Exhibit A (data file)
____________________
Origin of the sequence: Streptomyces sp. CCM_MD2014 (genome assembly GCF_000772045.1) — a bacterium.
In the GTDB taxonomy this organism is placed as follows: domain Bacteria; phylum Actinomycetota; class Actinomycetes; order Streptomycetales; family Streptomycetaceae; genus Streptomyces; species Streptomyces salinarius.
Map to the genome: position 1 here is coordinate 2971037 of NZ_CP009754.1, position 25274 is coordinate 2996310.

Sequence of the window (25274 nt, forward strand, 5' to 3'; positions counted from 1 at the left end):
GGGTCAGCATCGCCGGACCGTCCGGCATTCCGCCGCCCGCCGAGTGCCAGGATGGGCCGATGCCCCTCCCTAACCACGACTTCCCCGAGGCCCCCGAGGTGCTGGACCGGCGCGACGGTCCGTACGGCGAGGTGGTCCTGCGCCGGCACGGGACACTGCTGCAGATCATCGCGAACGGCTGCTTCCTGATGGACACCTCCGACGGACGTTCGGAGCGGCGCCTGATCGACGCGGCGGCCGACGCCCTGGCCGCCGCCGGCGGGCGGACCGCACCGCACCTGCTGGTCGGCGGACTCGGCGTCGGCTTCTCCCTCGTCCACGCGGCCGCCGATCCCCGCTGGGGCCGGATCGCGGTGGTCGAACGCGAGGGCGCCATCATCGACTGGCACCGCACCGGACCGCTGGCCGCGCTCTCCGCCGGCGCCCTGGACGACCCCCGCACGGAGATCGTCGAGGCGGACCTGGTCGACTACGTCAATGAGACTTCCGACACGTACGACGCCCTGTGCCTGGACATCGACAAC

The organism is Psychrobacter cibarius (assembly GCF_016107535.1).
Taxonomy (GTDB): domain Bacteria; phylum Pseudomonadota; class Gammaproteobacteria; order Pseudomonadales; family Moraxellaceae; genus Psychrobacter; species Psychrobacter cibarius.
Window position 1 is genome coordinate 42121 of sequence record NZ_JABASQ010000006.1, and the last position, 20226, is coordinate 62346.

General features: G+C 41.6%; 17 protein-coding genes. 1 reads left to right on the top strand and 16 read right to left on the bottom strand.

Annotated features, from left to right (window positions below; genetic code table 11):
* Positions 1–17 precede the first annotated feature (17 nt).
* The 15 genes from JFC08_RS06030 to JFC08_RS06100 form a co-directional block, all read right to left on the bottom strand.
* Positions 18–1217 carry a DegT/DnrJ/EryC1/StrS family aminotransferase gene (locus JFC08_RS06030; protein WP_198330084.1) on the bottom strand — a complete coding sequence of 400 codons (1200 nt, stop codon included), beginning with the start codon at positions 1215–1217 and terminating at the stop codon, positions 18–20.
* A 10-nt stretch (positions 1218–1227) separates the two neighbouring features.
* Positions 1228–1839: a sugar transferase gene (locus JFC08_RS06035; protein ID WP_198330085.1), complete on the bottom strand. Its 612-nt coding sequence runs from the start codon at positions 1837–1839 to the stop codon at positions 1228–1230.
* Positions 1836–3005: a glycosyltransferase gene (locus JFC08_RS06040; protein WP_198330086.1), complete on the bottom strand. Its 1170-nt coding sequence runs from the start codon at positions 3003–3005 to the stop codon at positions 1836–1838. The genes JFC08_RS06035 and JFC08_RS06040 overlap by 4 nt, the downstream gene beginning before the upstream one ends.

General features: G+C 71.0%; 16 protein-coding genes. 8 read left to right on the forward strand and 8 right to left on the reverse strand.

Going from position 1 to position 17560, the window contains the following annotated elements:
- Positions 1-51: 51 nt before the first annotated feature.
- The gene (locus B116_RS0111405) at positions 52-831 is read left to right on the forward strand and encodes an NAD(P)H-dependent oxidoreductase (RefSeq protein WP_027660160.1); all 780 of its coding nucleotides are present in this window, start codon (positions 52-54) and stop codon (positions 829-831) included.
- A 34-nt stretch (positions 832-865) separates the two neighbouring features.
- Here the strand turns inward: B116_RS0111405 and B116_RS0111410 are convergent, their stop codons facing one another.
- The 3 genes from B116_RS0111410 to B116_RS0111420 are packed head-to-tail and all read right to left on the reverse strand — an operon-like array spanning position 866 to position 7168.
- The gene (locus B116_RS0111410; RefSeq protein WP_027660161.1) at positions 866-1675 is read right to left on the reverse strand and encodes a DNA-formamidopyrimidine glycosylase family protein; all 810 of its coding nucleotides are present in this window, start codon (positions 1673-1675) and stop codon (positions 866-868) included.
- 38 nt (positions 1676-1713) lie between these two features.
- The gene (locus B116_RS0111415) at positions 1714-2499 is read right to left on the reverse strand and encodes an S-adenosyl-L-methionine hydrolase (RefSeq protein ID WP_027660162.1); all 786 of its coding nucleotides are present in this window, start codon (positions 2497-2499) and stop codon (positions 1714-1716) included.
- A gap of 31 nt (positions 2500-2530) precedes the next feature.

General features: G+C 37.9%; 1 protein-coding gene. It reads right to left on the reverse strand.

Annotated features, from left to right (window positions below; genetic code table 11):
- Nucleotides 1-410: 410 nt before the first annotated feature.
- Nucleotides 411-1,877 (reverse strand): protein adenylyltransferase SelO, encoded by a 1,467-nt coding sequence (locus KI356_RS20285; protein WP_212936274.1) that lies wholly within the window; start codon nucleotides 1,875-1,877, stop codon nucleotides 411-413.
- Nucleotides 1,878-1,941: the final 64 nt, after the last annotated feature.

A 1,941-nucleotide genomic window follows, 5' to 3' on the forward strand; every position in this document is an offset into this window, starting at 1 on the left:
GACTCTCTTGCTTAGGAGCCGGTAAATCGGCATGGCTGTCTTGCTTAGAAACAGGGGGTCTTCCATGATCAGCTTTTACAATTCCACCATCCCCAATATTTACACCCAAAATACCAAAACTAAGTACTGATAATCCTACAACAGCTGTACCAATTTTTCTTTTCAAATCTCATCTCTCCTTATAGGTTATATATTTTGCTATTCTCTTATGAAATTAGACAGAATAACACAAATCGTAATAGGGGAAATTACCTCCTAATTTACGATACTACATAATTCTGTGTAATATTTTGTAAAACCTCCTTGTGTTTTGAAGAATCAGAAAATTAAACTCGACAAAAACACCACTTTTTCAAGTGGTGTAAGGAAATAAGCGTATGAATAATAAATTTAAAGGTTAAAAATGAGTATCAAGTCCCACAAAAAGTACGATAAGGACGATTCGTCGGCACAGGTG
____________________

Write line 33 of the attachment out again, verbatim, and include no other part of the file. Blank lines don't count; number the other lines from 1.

A 1,941-nucleotide genomic window follows, 5' to 3' on the forward strand; every position in this document is an offset into this window, starting at 1 on the left: